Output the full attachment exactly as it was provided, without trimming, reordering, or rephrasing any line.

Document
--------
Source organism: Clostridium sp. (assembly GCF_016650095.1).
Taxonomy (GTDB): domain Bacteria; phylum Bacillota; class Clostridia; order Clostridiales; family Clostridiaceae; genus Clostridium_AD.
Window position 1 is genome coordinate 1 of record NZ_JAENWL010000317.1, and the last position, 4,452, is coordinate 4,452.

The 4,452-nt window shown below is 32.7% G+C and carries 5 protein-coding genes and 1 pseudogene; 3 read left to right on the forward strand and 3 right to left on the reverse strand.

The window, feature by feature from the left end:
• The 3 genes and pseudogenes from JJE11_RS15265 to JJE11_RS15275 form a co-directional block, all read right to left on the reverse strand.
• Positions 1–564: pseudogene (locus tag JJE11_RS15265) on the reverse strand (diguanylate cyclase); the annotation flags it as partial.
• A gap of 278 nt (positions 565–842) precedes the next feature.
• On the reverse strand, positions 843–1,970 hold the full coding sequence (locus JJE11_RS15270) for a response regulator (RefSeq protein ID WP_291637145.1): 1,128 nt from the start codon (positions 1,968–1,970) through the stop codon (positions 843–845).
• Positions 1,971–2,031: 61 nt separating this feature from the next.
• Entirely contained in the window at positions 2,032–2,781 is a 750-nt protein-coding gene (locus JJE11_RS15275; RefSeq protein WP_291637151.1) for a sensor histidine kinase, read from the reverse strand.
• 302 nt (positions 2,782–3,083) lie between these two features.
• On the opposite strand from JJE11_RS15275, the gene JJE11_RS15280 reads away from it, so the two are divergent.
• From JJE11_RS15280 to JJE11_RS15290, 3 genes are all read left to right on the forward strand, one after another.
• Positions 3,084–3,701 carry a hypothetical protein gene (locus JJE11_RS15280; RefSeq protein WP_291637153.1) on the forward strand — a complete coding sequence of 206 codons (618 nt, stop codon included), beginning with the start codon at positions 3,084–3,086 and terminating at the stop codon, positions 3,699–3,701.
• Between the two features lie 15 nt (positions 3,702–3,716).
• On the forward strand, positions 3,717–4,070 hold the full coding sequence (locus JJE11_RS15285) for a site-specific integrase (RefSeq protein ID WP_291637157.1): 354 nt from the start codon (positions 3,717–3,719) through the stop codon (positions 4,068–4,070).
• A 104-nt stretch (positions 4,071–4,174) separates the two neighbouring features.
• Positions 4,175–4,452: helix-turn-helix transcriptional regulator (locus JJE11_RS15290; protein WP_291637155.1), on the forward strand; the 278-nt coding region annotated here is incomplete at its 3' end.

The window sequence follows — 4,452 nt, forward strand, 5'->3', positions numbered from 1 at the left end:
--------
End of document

Source organism: Clostridium sp. (assembly GCF_016650095.1).
Taxonomy (GTDB): domain Bacteria; phylum Bacillota; class Clostridia; order Clostridiales; family Clostridiaceae; genus Clostridium_AD.
Window position 1 is genome coordinate 1 of record NZ_JAENWL010000317.1, and the last position, 4,452, is coordinate 4,452.

The 4,452-nt window shown below is 32.7% G+C and carries 5 protein-coding genes and 1 pseudogene; 3 read left to right on the forward strand and 3 right to left on the reverse strand.

The window, feature by feature from the left end:
• The 3 genes and pseudogenes from JJE11_RS15265 to JJE11_RS15275 form a co-directional block, all read right to left on the reverse strand.
• Positions 1–564: pseudogene (locus tag JJE11_RS15265) on the reverse strand (diguanylate cyclase); the annotation flags it as partial.
• A gap of 278 nt (positions 565–842) precedes the next feature.
• On the reverse strand, positions 843–1,970 hold the full coding sequence (locus JJE11_RS15270) for a response regulator (RefSeq protein ID WP_291637145.1): 1,128 nt from the start codon (positions 1,968–1,970) through the stop codon (positions 843–845).
• Positions 1,971–2,031: 61 nt separating this feature from the next.
• Entirely contained in the window at positions 2,032–2,781 is a 750-nt protein-coding gene (locus JJE11_RS15275; RefSeq protein WP_291637151.1) for a sensor histidine kinase, read from the reverse strand.
• 302 nt (positions 2,782–3,083) lie between these two features.
• On the opposite strand from JJE11_RS15275, the gene JJE11_RS15280 reads away from it, so the two are divergent.
• From JJE11_RS15280 to JJE11_RS15290, 3 genes are all read left to right on the forward strand, one after another.
• Positions 3,084–3,701 carry a hypothetical protein gene (locus JJE11_RS15280; RefSeq protein WP_291637153.1) on the forward strand — a complete coding sequence of 206 codons (618 nt, stop codon included), beginning with the start codon at positions 3,084–3,086 and terminating at the stop codon, positions 3,699–3,701.
• Between the two features lie 15 nt (positions 3,702–3,716).
• On the forward strand, positions 3,717–4,070 hold the full coding sequence (locus JJE11_RS15285) for a site-specific integrase (RefSeq protein ID WP_291637157.1): 354 nt from the start codon (positions 3,717–3,719) through the stop codon (positions 4,068–4,070).
• A 104-nt stretch (positions 4,071–4,174) separates the two neighbouring features.
• Positions 4,175–4,452: helix-turn-helix transcriptional regulator (locus JJE11_RS15290; protein WP_291637155.1), on the forward strand; the 278-nt coding region annotated here is incomplete at its 3' end.

The window sequence follows — 4,452 nt, forward strand, 5'->3', positions numbered from 1 at the left end: